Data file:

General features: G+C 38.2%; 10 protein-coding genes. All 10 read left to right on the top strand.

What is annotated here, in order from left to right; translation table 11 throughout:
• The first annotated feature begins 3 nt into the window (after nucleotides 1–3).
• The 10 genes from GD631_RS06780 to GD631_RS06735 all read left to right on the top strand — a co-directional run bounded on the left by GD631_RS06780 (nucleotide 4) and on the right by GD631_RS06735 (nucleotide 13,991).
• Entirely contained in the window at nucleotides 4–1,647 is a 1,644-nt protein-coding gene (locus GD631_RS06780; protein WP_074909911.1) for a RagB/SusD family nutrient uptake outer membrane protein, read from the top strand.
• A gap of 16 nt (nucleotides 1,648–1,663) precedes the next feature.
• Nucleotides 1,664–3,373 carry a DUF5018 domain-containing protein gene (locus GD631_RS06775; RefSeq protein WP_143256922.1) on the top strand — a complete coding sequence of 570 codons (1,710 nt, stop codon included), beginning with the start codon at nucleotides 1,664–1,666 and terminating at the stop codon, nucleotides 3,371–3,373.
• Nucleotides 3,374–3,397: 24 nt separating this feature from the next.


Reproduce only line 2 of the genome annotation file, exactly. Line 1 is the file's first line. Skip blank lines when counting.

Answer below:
What is annotated here, in order from left to right; translation table 11 throughout: